• Once the button is pushed to activate the AEDs received under the PAD Demonstration the timing of the shock administered is automatic, occurring immediately upon pushing the button
    • As a result of the advice received at their regular first aid training, these trained first responders would turn off the newer AEDs in order to deliver the compression, and then have to turn it back on two minutes later to shock
    • The difference in training techniques caused a level of confusion amongst the trained first responders, who reverted to the training received under the organisation they had an established and trusted relationship with.

  • A number of larger organisations relied on contracted security staff (employed by an external consultancy) as the first responders for emergency first aid incidents.
    All Australian security personnel are required to have a certain level of first aid training, and managers at AED sites tended to assume that their contracted security staff would also have specific defibrillation training. However, a number of managers had not specifically confirmed the AED training with their security contractor. (It should be noted that some organisations had actively incorporated the requirement of AED training into their contracts with security providers).
Reduced organisational awareness of AEDs overtime, conflicting training techniques and the use of contracted security staff could impact on the effectiveness of the PAD Demonstration.

Some managers also identified specific issues that had initially acted as a barrier to their organisations involvement in the PAD Demonstration. Fear of litigation in was identified as a strong barrier for management in some host organisations.

When we originally received the AED we were a [shopping chain]. We have since been taken over by [larger shopping chain]. The new company have a policy of NOT installing AEDs. We have had to fight to keep it. They have advice from their legal people that they are too great of a liability. But we think the device is a huge benefit. (Manager, shopping centre)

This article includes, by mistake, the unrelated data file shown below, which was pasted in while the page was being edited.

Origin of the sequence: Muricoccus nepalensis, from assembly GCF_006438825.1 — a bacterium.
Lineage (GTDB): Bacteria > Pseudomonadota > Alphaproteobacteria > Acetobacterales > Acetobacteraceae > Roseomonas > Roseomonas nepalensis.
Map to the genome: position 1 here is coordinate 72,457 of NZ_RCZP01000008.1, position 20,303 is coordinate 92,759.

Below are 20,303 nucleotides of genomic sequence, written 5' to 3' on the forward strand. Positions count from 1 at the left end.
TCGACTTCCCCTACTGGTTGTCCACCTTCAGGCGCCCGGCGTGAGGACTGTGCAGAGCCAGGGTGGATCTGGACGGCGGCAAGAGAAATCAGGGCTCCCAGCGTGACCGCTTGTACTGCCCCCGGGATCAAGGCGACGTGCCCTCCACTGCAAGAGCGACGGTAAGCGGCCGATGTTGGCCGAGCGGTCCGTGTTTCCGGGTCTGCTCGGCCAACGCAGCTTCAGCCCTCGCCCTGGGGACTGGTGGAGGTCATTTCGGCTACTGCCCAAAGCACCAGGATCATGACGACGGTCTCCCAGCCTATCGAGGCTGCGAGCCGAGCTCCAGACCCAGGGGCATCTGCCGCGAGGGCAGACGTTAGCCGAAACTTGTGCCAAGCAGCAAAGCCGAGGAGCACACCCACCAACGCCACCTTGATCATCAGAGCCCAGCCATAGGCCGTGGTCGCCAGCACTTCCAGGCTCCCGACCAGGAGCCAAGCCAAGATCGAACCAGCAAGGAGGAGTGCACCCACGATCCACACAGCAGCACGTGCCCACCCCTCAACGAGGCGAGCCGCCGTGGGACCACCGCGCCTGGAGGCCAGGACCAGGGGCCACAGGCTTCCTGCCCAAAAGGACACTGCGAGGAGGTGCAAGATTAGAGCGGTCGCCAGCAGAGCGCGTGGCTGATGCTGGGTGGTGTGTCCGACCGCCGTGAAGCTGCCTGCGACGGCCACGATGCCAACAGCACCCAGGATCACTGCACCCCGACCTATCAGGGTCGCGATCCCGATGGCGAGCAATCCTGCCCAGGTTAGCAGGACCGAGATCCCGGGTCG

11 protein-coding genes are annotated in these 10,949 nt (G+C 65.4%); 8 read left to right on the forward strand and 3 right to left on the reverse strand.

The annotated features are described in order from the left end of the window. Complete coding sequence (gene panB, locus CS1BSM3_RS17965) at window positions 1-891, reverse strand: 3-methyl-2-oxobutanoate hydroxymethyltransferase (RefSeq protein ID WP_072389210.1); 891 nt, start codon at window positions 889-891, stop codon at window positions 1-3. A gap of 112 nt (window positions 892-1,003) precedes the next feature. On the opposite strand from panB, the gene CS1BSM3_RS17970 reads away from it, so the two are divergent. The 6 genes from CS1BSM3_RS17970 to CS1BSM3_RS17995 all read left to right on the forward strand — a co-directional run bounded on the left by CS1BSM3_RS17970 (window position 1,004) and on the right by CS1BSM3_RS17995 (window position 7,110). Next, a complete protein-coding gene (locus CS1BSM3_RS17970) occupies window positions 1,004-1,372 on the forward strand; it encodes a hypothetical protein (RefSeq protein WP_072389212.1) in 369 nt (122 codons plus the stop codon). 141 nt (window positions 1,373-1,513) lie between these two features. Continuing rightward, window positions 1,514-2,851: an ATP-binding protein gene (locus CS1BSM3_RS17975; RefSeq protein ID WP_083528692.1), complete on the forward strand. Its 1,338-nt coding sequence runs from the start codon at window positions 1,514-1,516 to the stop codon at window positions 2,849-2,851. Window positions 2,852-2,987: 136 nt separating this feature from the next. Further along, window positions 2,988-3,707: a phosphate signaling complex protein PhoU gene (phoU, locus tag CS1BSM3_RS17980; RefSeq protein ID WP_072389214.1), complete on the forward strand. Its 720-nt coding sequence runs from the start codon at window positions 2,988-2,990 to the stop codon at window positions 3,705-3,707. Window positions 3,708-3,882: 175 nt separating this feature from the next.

Other issues that emerged throughout the consultations included senior management being unaware of the benefits of AEDs and reluctant to fund the costs without prior incidents. Some Occupational Health and Safety managers reported difficulty in getting senior management on board with AEDs prior to their involvement in the PAD Demonstration. Again, this reluctance was often related to litigation fears of litigation risk arising from improper use of the unit or negative outcomes. The combination of litigation fear and low levels of awareness results in inertia and resistance to the take up of AEDs.

A fear of litigation from the use of AEDs and general lack of awareness of the effectiveness in the devices in saving lives were the main issues identified as affecting the installation of AEDs in an organisation.

However, generally respondents at host organisations identified very few problems with the PAD Demonstration. Most valued the program very highly. Top of page

5.3.2 Lessons that may be relevant to future PAD in Australia

The installation of AEDs provides benefit for host organisations. There is value in promoting the positive outcomes of the PAD Demonstration to encourage a wider take up of the installation of the devices. Considerable work needs to be done with public liability insurance providers, larger organisations managing facilities used by large numbers of people and occupational health and safety authorities for AEDs to become a common standard of care.

It is noted that occupational health and safety is largely the responsibility of state jurisdictions. The PAD Demonstration has funded installation of AEDs in state government employers, indicating that there remains considerable work to be done to increase awareness of PAD at the state government level.

Managers and staff reported that fear of litigation can be readily overcome with clear authoritative and legally grounded advice. This barrier must be overcome prior to training but can be reinforced through the training program.